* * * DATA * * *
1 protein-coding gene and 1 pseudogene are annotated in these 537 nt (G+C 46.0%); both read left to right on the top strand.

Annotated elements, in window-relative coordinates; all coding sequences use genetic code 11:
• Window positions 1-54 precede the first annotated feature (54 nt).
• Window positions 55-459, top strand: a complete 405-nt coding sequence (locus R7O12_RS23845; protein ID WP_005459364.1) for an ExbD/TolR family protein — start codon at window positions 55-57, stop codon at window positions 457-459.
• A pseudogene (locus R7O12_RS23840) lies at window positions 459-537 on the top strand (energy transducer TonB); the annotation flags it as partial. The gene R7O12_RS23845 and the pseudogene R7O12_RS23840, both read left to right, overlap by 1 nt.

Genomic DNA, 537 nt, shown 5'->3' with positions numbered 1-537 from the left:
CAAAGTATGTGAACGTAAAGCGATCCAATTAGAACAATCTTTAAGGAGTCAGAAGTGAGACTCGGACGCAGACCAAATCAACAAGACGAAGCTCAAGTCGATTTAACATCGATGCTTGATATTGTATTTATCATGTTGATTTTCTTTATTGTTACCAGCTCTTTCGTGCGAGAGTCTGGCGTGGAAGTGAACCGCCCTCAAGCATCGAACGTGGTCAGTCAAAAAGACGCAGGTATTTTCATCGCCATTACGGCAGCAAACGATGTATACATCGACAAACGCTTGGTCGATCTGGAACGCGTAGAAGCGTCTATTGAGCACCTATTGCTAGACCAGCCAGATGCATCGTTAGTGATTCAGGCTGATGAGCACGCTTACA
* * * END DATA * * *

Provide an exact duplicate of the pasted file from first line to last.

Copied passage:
1 protein-coding gene and 1 pseudogene are annotated in these 537 nt (G+C 46.0%); both read left to right on the top strand.

Annotated elements, in window-relative coordinates; all coding sequences use genetic code 11:
• Window positions 1-54 precede the first annotated feature (54 nt).
• Window positions 55-459, top strand: a complete 405-nt coding sequence (locus R7O12_RS23845; protein ID WP_005459364.1) for an ExbD/TolR family protein — start codon at window positions 55-57, stop codon at window positions 457-459.
• A pseudogene (locus R7O12_RS23840) lies at window positions 459-537 on the top strand (energy transducer TonB); the annotation flags it as partial. The gene R7O12_RS23845 and the pseudogene R7O12_RS23840, both read left to right, overlap by 1 nt.

Genomic DNA, 537 nt, shown 5'->3' with positions numbered 1-537 from the left:
CAAAGTATGTGAACGTAAAGCGATCCAATTAGAACAATCTTTAAGGAGTCAGAAGTGAGACTCGGACGCAGACCAAATCAACAAGACGAAGCTCAAGTCGATTTAACATCGATGCTTGATATTGTATTTATCATGTTGATTTTCTTTATTGTTACCAGCTCTTTCGTGCGAGAGTCTGGCGTGGAAGTGAACCGCCCTCAAGCATCGAACGTGGTCAGTCAAAAAGACGCAGGTATTTTCATCGCCATTACGGCAGCAAACGATGTATACATCGACAAACGCTTGGTCGATCTGGAACGCGTAGAAGCGTCTATTGAGCACCTATTGCTAGACCAGCCAGATGCATCGTTAGTGATTCAGGCTGATGAGCACGCTTACA